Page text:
Twenty-nine RCTs (n=9,918) were included.
All of the studies analysed data on an intention-to-treat basis. Almost no patients were lost to follow-up. Blinding was not applicable given the nature of the interventions.
There was no statistically significant difference between routine stenting and standard PTCA for death or myocardial infarction (OR 0.90, 95% CrI: 0.72, 1.11), or the need for coronary artery bypass surgery (OR 1.01, 95% CrI: 0.79, 1.31).
Stenting significantly reduced the rate of restenosis (OR 0.52, 95% CrI: 0.37, 0.69) and the need for repeat PTCA (OR 0.59, 95% CrI: 0.50, 0.68).
The rates of crossover from PTCA to stenting ranged from 0 to 65%.
A smaller percentage of patients with documented angiographic stenosis originally assigned to stents underwent a second percutaneous intervention compared with those assigned to the PTCA group (68.6% versus 77.8% for the original PTCA group). After adjusting for the potential bias due to lack of blinding, the authors estimated that stents reduced repeated angioplasty by a smaller margin than the unadjusted estimates (OR 0.90, 95% CrI: 0.68, 1.18).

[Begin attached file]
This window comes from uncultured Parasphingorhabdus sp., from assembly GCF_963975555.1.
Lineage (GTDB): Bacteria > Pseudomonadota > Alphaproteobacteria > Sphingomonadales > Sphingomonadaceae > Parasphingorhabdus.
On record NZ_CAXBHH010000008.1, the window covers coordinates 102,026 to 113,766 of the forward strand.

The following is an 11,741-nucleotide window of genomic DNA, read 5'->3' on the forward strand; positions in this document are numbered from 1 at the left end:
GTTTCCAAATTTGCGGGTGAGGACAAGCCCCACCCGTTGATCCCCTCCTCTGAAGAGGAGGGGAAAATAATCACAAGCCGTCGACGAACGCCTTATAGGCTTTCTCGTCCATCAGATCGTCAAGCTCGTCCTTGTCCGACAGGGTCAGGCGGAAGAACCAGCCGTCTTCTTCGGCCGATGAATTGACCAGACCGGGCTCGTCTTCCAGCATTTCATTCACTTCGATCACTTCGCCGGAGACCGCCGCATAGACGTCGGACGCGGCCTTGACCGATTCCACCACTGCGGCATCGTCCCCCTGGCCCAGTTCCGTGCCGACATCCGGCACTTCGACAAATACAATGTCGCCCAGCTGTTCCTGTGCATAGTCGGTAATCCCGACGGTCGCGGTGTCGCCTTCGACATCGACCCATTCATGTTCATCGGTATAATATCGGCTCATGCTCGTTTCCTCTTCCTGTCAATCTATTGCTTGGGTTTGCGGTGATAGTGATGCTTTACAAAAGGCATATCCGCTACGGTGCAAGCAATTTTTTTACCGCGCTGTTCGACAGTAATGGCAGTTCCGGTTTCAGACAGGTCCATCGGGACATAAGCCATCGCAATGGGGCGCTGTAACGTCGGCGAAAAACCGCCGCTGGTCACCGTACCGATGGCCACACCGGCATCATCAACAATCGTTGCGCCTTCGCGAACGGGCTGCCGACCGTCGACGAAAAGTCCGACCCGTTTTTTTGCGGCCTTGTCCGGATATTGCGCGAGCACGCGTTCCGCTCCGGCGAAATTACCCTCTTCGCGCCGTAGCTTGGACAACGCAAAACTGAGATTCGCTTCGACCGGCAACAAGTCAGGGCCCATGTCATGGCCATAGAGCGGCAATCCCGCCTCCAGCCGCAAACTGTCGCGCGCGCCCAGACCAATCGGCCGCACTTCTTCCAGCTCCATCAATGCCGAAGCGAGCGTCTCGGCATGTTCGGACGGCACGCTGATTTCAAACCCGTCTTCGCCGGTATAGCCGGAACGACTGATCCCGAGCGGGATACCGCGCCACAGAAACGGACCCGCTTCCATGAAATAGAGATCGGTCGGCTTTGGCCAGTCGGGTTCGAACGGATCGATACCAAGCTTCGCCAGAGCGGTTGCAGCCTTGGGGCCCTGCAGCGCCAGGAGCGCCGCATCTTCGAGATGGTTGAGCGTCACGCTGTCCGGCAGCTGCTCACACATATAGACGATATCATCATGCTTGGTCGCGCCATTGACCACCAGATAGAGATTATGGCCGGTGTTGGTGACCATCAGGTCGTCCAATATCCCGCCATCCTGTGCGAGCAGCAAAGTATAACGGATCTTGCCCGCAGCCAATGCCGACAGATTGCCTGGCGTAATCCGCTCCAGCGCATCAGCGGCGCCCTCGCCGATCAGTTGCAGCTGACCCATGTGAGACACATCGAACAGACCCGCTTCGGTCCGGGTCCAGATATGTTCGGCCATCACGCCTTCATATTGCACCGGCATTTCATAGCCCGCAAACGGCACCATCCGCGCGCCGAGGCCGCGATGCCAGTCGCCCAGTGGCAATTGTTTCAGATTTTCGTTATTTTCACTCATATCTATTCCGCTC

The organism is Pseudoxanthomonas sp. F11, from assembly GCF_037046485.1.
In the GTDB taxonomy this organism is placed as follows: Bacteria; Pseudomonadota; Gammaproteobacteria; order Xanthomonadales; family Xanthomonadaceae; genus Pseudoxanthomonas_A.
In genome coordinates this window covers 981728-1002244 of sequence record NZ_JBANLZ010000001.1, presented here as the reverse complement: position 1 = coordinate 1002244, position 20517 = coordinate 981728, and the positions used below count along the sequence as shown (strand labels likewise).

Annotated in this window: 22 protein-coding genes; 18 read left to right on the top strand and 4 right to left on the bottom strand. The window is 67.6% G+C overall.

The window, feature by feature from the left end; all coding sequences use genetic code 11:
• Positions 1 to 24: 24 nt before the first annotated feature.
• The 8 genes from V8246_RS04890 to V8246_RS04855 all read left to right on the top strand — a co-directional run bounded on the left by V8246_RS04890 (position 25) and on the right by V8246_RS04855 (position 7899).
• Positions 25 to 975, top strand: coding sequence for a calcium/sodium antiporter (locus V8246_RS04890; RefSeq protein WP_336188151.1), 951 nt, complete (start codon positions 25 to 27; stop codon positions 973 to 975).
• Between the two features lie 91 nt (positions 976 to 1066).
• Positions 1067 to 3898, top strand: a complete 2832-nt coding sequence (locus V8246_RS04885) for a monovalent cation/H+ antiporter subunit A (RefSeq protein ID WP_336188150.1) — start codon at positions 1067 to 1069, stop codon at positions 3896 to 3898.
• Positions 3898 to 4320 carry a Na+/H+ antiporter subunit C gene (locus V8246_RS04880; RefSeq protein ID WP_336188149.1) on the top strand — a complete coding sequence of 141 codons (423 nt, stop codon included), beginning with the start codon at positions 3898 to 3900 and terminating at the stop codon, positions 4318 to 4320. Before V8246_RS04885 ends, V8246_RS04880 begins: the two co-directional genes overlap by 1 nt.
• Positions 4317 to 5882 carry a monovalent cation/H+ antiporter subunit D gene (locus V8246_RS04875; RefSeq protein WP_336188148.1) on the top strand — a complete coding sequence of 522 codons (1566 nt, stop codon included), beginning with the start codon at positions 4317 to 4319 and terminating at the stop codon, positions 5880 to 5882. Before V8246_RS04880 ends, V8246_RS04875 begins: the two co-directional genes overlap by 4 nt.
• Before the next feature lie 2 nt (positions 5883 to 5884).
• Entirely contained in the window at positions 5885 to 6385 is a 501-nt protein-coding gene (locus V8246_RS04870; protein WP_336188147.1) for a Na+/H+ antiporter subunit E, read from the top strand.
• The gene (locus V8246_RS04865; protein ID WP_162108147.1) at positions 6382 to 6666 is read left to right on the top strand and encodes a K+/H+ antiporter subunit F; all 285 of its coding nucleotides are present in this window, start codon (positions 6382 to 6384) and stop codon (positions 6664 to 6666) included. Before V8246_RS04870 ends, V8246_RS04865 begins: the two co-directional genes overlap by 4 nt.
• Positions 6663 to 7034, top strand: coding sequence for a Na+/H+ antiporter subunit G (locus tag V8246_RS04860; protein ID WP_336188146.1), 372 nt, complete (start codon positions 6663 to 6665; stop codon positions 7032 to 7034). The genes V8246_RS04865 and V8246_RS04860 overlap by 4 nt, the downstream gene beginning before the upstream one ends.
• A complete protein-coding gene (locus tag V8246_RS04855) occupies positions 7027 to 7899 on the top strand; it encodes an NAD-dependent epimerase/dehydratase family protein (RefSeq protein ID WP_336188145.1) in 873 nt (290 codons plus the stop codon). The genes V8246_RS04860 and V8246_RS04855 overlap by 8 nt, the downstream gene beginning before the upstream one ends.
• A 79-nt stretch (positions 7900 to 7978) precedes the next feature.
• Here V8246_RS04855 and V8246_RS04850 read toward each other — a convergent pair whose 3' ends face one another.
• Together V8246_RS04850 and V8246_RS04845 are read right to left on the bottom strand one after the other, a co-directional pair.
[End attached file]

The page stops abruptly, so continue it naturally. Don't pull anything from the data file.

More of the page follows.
Six studies reported angina status. Angina disappeared or was reduced in 67% of the stent group versus 61% of the PTCA group (difference 6%, 95% CrI: 3, 9).